About the Project
The Harrison River Bridge Pier 5 Timber Fender Renewal Project addressed significant deterioration to the timber fender system, which was an important piece to the bridge, as it served the purpose of protecting the central pier (supporting the center of the swing span) against vessel collision and/or debris.
00590 Harrison River Bridge is a turntable-style, movable bridge constructed in 1956. Located on Highway 7, 48km west of Hope, the two-lane, nine-span bridge is 314m in length. The swing span consists of two steel girders supported by a turntable on Pier 5. The pier is protected by a timber fender system which had reached the end of its service life due to significant section loss in the piles, upper caps, and bracing due to fungal decay.
Mott MacDonald led the detailed condition inspection, options evaluation, detailed design and contract preparation, and construction support services for renewal of the deteriorated timber fender. Construction was from August 2020 until November 2020.
Mott MacDonald oversaw a close-proximity inspection of the fender’s timber piles, caps, sheathing and bracing elements. This included above-water visual inspection and drilling of the perimeter timber piles. The objective was to confirm the depth of decay below the top of the pile to assess whether the fender could be rehabilitated or warranted a complete replacement. Anticipated vessel traffic and impact assessment, and the need for maintaining the protection, were considered during the initial scoping.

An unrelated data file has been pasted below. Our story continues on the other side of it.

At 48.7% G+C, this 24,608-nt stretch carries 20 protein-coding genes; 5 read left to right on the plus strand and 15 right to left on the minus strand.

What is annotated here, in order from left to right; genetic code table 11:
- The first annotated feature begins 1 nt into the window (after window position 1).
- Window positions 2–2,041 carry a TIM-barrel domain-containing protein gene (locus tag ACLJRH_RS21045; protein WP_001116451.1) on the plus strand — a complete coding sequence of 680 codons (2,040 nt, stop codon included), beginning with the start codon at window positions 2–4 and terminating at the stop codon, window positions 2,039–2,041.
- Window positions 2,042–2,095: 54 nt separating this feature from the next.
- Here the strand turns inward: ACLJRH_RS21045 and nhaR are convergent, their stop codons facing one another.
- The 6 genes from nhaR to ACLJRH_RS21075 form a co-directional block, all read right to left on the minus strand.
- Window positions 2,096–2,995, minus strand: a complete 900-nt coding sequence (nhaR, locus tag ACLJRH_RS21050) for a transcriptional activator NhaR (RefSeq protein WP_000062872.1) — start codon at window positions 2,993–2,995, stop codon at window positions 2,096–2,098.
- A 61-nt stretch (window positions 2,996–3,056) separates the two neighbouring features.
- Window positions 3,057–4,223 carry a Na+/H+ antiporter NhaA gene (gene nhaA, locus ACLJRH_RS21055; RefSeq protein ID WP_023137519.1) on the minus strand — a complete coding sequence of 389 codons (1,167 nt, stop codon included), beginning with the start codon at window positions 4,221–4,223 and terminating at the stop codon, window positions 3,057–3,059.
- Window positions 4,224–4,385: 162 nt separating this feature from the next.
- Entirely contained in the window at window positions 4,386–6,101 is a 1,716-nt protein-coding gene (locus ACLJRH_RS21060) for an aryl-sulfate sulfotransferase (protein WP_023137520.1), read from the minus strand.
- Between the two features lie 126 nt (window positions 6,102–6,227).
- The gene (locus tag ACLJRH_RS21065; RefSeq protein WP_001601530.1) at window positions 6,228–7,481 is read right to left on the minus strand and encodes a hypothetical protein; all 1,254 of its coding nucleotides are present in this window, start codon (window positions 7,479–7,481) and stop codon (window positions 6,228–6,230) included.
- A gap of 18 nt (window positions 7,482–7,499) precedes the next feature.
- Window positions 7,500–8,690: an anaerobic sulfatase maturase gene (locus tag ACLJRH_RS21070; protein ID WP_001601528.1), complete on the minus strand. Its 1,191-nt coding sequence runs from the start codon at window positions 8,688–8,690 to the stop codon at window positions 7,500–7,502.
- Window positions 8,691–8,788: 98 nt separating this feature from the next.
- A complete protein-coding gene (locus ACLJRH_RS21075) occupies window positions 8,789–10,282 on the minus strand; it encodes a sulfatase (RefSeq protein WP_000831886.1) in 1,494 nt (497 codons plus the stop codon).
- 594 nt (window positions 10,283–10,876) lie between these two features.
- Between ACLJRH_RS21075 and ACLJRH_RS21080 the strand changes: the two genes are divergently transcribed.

Four functional design options were discussed – one renewal and three replacement designs – including advantages/disadvantages, considerations for construction staging and public impact. An innovative approach involving removing deteriorated timber from the top down to a level of sound material and rebuilding above, allowed for retention of salvageable components.
Scope: Removal of the fender’s upper 2.5m and reconstruction with installation of 16 new timber piles, 515 lineal metres of 305mm x 305mm caps and verticals, 425 lineal metres of 203/102mm x 254mm bracing, and 1200 lineal metres of 102mm x 305mm sheathing. A steel upper platform (4.5 tonnes) and access ladder extension improved maintenance access to the swing mechanism.
Mott MacDonald used a robust project approach focused on safety and quality, innovation, and schedule/budget adherence. Highlights include:
Innovations: Inspection efforts identified salvageable timber piles and at which elevation sound timber could be anticipated. New timber connections were detailed to nearly eliminate holes in the top of members which provide vulnerability for premature deterioration. Incorporating the steel pipe extensions on the nose piles eliminate the need for additional piling and more complicated connections.
Schedule / Budget: The project team worked to understand and better define perceived Contractor risks/uncertainties. This allowed the necessary time to finalize environmental permits and better define necessary mitigation measures for the instream works; improve the construction schedule length and flexibility; remove scope that required very low water levels; and, reduce permanent access requirements. The project attracted strong Contractor turnout and resulted in Contract award at approximately 85% of the revised Engineers Estimate.
The Harrison River Bridge is a successful example of innovation and collaboration among Mott MacDonald, the Ministry, and other consultants and stakeholders, to cost-effectively preserve and extend the life of an important infrastructure asset through renewal instead of replacement. The approach reduced environmental and user impacts, representing a preservation mindset for future, as infrastructure assets age in tandem with increased Indigenous, environmental, economic, and social expectations.